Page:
“The Easter Bunny carries candy.”
“Well, you’ve got me there,” she said. “I don’t have any candy. And if I did, that would be highly frowned upon, me luring you into my car with candy.”
“You getting in?” she asked. “Or am I going to get a ticket for loitering?”
Troy got in. He pulled on his seat belt and leaned his head back, closing his eyes with a sigh.
She texted her grandma that she was going to be a little late and then started to drive him to the harbor where Tanner was working, but then on impulse parked at the pier.
Troy looked out. “This isn’t home.”
“It’s the home of the ice cream.”
She bought them both double cones from Lance and then they sat on the end of the pier and stared out at the water.
“Thought only creepers bought kids ice cream cones,” Troy said.
“Or women who just really need a sugar fix. You made me hungry with the Easter candy thing. You going to tell me what’s wrong?”
“Okay, then. How about why you have a bruise on your jaw and you’re limping?”
“Ah, so you…ran into a door?” she asked.
“You fell down some stairs?”
That got an almost smile out of him. “It’s not a big deal. I tried out for the school play.”
She glanced over at him. “And the part was to get beat up?”
“I got the part,” he said, not answering her question. “But you can’t tell anyone.”
“Why not?” she asked.
“Because he’ll think it’s stupid. I didn’t try out for football but I’m in a play.”
“Troy, your dad wants you to be happy here. That doesn’t mean you have to follow in his footsteps. You’ll find your own path, and he’ll understand that.”
“No, he won’t. He doesn’t understand anything.”
She couldn’t help it—she laughed.
He scowled. “What’s so funny?”
“Well, let’s see. From the moment he knew you existed, he changed his life to protect you. Went into the navy to support you, continued on the oil rigs, and then worked with your mom to get joint custody and cleared out the office in his house to give you a bedroom. And then he let you paint it dark purple. Dark purple,” she said, and laughed again. “He hates purple.”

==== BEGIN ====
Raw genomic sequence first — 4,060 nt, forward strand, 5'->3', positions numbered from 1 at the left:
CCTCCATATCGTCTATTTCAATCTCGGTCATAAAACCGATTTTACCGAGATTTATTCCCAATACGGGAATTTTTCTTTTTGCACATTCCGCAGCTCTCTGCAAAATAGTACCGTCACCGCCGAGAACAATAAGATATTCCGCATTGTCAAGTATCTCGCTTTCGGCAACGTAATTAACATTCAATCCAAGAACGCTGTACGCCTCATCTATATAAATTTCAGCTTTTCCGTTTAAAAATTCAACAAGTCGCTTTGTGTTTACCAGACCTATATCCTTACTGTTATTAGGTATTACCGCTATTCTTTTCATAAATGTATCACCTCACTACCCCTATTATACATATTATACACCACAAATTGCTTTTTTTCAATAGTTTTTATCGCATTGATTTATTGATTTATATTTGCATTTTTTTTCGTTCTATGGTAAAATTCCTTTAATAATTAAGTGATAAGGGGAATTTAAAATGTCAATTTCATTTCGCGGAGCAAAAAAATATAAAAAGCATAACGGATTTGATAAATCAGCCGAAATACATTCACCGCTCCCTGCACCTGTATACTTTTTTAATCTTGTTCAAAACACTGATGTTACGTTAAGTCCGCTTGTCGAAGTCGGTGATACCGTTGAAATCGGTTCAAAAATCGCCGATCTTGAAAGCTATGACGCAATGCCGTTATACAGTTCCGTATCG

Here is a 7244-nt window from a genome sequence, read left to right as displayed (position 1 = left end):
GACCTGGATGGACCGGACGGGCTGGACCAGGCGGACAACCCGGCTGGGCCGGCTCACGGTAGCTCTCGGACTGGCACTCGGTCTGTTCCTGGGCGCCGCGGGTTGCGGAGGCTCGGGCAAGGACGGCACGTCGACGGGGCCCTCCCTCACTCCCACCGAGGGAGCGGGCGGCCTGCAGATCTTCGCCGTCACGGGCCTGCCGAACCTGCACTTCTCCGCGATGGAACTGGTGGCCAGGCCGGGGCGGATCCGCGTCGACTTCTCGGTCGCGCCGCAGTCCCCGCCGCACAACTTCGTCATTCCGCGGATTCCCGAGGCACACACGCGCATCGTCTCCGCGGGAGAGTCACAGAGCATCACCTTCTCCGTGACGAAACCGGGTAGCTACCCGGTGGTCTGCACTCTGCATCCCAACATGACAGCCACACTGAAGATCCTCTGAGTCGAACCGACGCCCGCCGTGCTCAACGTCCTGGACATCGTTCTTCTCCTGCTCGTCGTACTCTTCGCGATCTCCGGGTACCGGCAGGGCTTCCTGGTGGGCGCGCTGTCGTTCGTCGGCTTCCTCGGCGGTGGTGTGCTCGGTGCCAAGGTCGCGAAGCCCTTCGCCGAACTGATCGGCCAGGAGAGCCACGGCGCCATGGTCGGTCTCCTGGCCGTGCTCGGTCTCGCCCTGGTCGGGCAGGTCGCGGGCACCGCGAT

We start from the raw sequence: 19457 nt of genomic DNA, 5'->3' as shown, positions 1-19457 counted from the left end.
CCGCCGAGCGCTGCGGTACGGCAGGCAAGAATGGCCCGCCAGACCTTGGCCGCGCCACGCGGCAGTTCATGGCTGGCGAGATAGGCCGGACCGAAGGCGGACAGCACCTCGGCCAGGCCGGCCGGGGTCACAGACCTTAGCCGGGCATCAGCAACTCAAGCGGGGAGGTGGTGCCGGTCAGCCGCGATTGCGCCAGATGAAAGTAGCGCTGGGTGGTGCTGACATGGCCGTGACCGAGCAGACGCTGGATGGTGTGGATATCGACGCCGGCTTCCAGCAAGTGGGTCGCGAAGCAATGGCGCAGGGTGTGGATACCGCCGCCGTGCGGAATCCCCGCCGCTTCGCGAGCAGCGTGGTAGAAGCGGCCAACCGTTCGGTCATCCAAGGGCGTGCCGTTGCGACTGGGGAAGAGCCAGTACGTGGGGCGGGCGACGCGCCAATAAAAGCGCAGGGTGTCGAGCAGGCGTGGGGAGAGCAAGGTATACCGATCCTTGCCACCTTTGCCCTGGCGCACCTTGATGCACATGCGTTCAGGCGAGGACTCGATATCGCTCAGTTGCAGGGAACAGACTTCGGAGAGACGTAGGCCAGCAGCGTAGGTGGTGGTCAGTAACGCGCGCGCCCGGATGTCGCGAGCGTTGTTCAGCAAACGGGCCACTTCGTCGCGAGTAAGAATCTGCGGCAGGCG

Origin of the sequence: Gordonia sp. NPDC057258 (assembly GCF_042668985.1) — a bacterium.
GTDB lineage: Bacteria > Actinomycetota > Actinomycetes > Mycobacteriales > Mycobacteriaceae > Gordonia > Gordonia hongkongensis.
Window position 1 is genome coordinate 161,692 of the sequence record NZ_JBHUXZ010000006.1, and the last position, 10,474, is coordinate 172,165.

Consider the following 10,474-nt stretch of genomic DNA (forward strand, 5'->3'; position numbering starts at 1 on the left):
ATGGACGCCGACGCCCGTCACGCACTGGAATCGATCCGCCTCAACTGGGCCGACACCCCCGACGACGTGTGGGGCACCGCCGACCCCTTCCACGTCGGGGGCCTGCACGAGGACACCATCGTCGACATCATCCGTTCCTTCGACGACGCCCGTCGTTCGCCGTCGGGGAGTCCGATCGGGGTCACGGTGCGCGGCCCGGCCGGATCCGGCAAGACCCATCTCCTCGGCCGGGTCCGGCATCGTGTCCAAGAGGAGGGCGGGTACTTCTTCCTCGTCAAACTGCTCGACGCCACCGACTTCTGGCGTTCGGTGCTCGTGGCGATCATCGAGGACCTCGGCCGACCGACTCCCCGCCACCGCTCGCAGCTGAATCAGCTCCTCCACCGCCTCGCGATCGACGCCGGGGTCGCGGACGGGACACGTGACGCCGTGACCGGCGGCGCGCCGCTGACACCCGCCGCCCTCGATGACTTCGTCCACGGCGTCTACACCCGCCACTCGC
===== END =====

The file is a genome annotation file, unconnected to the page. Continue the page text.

Troy’s mouth twitched.
“I hate it too.” He scrubbed a hand over his face. “I was just trying to piss him off but instead he said sure, I could paint my room purple.” He dropped his head and looked at Callie. “Who does that?”
“A dad who’s human and has regrets, and loves you. Now tell me about the fight you had at school.”
He sighed. “Some of the football players think being in a play is dumb. I disagreed.”
With his fists, apparently. “Can’t you just stay away from them?”
“Yeah. But they need to stay away from the drama kids and not pick on them.”
She looked into his angry eyes. “You were protecting someone.”
“The other boy needs to tell a grown-up,” she said. She broke off when his jaw only tightened. “It’s not a boy,” she said softly. “It’s a girl.”
He shrugged again.
Yeah. It was a girl. She sighed. “If this is an ongoing problem, you really need to talk to your dad.”
“He could help,” she said.
“No, he can’t. The principal hates him even more than she hates me.” He stood up. “Just forget it, forget all of it.”
“You can’t tell him about the fight. Or the play. Not any of it.”
“Then you have to,” she said.
“Fine. I will.”
She looked into his fiercely determined eyes. He was at that stage, half boy, half man, and her heart ached for him. “I’m trusting you to do that.”
“I know,” he said, and it wasn’t until that night when Callie was in bed that she realized he hadn’t said when he’d tell his dad.
Should she say something before Troy did? The last thing she needed was for him to think she’d tattled. Nor did she want Tanner to think she was butting into their lives. She wasn’t. How could she? They were friends with benefits, and sometimes just benefits. Her own decree with the this-changes-nothing thing.
But then the matter was taken out of her hands when Tanner didn’t come over that night.
Callie lay in bed missing him much more than she’d thought possible.
The next day Callie’s phone beeped, reminding her to pick up Troy from his Lucille babysitting duty. She raced out the door and headed toward the art gallery. Halfway there, she was startled into a near heart attack when she saw blue lights flash in her rearview mirror.
She pulled over and was tearing through her purse for her driver’s license when the police officer rapped politely on her window.
She jumped, hit her head on the visor, swore, and finally rolled down the window. “I’m sorry,” she said, turning her purse upside down into the passenger seat. Where the hell was her wallet? “I didn’t mean to be speeding. I’m just late to pick someone up.” She tried a smile.
He didn’t return it. He was mid-thirties and extremely good looking in a dark and brooding sort of way. She recognized him as a longtime Lucky Harbor resident, but she wasn’t sure what his name was. “Your tag’s expired,” he said.